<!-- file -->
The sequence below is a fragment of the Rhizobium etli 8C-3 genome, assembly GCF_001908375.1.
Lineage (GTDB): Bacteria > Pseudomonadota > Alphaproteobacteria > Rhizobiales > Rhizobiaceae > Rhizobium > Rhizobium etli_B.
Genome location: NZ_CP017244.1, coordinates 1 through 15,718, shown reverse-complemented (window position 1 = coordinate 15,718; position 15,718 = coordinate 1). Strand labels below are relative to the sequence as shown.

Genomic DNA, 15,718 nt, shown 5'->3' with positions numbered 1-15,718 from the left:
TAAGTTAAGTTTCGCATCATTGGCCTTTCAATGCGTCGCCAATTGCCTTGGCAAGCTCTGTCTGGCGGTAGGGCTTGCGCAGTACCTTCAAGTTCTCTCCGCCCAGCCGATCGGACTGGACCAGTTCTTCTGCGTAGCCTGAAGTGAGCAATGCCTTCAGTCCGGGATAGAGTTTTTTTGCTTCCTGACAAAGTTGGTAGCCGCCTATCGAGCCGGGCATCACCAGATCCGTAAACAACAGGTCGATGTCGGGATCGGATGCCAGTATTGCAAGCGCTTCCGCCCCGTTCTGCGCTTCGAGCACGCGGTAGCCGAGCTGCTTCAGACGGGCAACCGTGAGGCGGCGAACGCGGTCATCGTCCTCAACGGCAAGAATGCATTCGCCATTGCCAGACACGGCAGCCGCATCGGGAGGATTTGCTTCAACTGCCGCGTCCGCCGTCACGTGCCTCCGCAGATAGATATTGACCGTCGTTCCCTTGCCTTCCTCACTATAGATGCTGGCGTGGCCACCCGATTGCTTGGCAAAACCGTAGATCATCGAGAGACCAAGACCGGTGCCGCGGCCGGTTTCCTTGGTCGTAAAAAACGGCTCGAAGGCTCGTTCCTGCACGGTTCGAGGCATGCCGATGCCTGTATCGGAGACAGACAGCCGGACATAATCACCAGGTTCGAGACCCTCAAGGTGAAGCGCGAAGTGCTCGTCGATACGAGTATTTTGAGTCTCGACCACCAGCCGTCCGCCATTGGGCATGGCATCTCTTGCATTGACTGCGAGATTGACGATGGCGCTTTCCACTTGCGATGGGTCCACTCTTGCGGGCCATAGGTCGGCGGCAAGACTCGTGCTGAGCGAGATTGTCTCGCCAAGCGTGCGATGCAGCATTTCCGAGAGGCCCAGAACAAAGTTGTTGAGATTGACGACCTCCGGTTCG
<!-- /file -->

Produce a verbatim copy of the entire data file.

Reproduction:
The sequence below is a fragment of the Rhizobium etli 8C-3 genome, assembly GCF_001908375.1.
Lineage (GTDB): Bacteria > Pseudomonadota > Alphaproteobacteria > Rhizobiales > Rhizobiaceae > Rhizobium > Rhizobium etli_B.
Genome location: NZ_CP017244.1, coordinates 1 through 15,718, shown reverse-complemented (window position 1 = coordinate 15,718; position 15,718 = coordinate 1). Strand labels below are relative to the sequence as shown.

Genomic DNA, 15,718 nt, shown 5'->3' with positions numbered 1-15,718 from the left:
TAAGTTAAGTTTCGCATCATTGGCCTTTCAATGCGTCGCCAATTGCCTTGGCAAGCTCTGTCTGGCGGTAGGGCTTGCGCAGTACCTTCAAGTTCTCTCCGCCCAGCCGATCGGACTGGACCAGTTCTTCTGCGTAGCCTGAAGTGAGCAATGCCTTCAGTCCGGGATAGAGTTTTTTTGCTTCCTGACAAAGTTGGTAGCCGCCTATCGAGCCGGGCATCACCAGATCCGTAAACAACAGGTCGATGTCGGGATCGGATGCCAGTATTGCAAGCGCTTCCGCCCCGTTCTGCGCTTCGAGCACGCGGTAGCCGAGCTGCTTCAGACGGGCAACCGTGAGGCGGCGAACGCGGTCATCGTCCTCAACGGCAAGAATGCATTCGCCATTGCCAGACACGGCAGCCGCATCGGGAGGATTTGCTTCAACTGCCGCGTCCGCCGTCACGTGCCTCCGCAGATAGATATTGACCGTCGTTCCCTTGCCTTCCTCACTATAGATGCTGGCGTGGCCACCCGATTGCTTGGCAAAACCGTAGATCATCGAGAGACCAAGACCGGTGCCGCGGCCGGTTTCCTTGGTCGTAAAAAACGGCTCGAAGGCTCGTTCCTGCACGGTTCGAGGCATGCCGATGCCTGTATCGGAGACAGACAGCCGGACATAATCACCAGGTTCGAGACCCTCAAGGTGAAGCGCGAAGTGCTCGTCGATACGAGTATTTTGAGTCTCGACCACCAGCCGTCCGCCATTGGGCATGGCATCTCTTGCATTGACTGCGAGATTGACGATGGCGCTTTCCACTTGCGATGGGTCCACTCTTGCGGGCCATAGGTCGGCGGCAAGACTCGTGCTGAGCGAGATTGTCTCGCCAAGCGTGCGATGCAGCATTTCCGAGAGGCCCAGAACAAAGTTGTTGAGATTGACGACCTCCGGTTCG